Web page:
US-based Gambian’s arts work showcased
Thursday, May 31, 2012
National Centre for Arts and Culture (NCAC) on Monday, showcasedthe artistic work of Saihou Omar Njie,
a United States-based Gambian artist, at the Alliance Franco-Gambienne, along
the Kairaba Avenue.
The four-day exhibition is expected to expose the artistic talents of Njie; especially his works in batik and photography. Born in Banjul at No. 5 Stanley Street, Njie did his schooling in the country and then later in the U.S.A, where he now resides and teaches art.
hailed from a humble a family that encouraged the pursuit of knowledge and a
drive for excellence. As a child, he was fortunate to be surrounded by a lot of
‘big’ brothers who were at the time among the progressive youths of Banjul.
Those brothers were members of a club called ‘BBR’, and together with other
youth clubs like Raylets and Kent Street Vous, that were at the time the trend
setters, they served as role models for the younger ones.
always artistically inclined, but it was his older brother, Pa Babou, who was
the natural artist, very good at drawing and sketching. This fascinated Njie
and he kept himself busy observing his brother and also trying to copy his
drawings. As the days went by, Njie became more interested in all areas of art;
thus actively participating in various disciplines while in school.
He later travelled to the U.S.A and attended University in Upstate New York, where he studied Fine Arts and Literature. He would later get involved in the performing arts with other artists in Boston, Massachusetts, doing drumming and dancing, costume design and choreography.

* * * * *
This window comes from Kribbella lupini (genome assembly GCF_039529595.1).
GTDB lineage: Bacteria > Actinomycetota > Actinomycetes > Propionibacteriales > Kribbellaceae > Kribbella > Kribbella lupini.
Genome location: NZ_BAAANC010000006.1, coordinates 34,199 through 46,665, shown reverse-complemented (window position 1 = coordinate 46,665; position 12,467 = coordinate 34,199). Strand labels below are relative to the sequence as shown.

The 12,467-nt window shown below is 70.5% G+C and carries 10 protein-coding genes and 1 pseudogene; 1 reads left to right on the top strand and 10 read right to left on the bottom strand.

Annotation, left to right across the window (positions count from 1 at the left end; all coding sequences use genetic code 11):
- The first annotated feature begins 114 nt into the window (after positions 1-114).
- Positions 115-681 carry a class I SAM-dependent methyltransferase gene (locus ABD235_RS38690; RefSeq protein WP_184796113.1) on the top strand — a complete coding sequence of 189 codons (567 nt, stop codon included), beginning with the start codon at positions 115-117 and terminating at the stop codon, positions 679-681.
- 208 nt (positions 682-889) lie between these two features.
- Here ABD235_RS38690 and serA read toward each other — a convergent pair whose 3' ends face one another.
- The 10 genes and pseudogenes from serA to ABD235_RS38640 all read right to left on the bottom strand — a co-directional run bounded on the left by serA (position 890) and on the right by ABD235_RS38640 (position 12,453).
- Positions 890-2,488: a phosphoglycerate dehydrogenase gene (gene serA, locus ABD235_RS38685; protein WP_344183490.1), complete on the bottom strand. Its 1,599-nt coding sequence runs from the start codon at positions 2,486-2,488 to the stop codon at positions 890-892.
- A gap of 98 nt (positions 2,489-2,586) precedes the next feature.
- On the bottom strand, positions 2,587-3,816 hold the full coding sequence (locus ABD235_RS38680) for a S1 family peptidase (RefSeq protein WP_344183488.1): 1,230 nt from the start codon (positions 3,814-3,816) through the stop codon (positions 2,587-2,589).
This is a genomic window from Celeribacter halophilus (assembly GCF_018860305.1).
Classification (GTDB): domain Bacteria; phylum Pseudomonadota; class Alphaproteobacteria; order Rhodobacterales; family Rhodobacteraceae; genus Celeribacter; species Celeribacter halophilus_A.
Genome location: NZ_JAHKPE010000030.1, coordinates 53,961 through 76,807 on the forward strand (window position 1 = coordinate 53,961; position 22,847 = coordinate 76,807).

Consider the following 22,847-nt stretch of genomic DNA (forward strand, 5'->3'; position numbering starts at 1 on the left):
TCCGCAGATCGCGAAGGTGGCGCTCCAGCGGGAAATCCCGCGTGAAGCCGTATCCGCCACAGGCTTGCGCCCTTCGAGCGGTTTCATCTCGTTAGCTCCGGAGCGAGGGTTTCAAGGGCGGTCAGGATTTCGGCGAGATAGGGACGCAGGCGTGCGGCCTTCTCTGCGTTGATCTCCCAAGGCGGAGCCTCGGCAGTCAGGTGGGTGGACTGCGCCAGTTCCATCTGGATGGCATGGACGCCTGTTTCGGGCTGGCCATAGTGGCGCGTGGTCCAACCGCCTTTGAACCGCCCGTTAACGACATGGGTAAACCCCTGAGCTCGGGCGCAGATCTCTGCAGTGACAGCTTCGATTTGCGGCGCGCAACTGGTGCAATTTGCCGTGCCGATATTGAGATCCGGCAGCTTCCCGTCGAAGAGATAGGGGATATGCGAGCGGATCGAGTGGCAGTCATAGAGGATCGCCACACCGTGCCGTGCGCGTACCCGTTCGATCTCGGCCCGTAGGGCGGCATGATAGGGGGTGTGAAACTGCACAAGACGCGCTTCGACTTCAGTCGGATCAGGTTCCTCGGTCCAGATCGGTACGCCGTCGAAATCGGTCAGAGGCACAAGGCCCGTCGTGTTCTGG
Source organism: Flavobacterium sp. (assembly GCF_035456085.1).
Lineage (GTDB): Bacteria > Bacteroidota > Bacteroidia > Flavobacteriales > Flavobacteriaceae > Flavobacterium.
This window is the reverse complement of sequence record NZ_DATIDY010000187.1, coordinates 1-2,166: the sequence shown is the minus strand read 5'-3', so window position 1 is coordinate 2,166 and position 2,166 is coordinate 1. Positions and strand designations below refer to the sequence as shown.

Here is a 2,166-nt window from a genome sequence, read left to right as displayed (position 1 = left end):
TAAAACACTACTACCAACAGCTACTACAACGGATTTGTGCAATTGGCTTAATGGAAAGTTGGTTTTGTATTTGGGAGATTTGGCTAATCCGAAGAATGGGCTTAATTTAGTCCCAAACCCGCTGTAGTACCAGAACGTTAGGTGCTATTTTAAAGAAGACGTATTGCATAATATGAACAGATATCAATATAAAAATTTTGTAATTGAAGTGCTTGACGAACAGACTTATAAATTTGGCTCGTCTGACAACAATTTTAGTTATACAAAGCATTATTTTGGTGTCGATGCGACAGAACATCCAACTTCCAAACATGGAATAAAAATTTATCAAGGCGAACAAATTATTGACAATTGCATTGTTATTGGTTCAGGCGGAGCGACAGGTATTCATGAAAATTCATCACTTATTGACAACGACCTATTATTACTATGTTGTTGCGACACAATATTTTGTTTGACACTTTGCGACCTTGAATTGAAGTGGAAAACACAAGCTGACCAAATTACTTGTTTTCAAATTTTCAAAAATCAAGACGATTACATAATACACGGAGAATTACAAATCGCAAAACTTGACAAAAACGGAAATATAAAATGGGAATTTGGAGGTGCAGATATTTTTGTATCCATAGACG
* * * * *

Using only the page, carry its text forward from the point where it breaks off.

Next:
artistic inspiration comes from this reflection of his experiences of living in
the U.S for most of his adult life and the realisation of the need to build
bridges, and create linkages between Africans on the continent and those in the
diaspora. His home
coming is part of a project he has undertaken to collect and assemble
photographic images of Africans and to find their look-alikes among the poll of
African – American images that he has already collected.
The project will take him to various countries in the sub-region, and it is his hope that by the end of the exercise, enough matches will be found. His findings will then be showcased during a National Tour in the U.S.A when he returns later this summer.
Saihou Omar Njie is currently teaching art with the Pennsylvania Council for the Arts. This is a project that focuses on the teaching of arts in schools and encourages all schools to include art in their curriculum. His batik work is a hereditary skill from his mother, who was one of the early Banjulians to engage in the tie and dye technique.
Author: Mahtarr E. Njai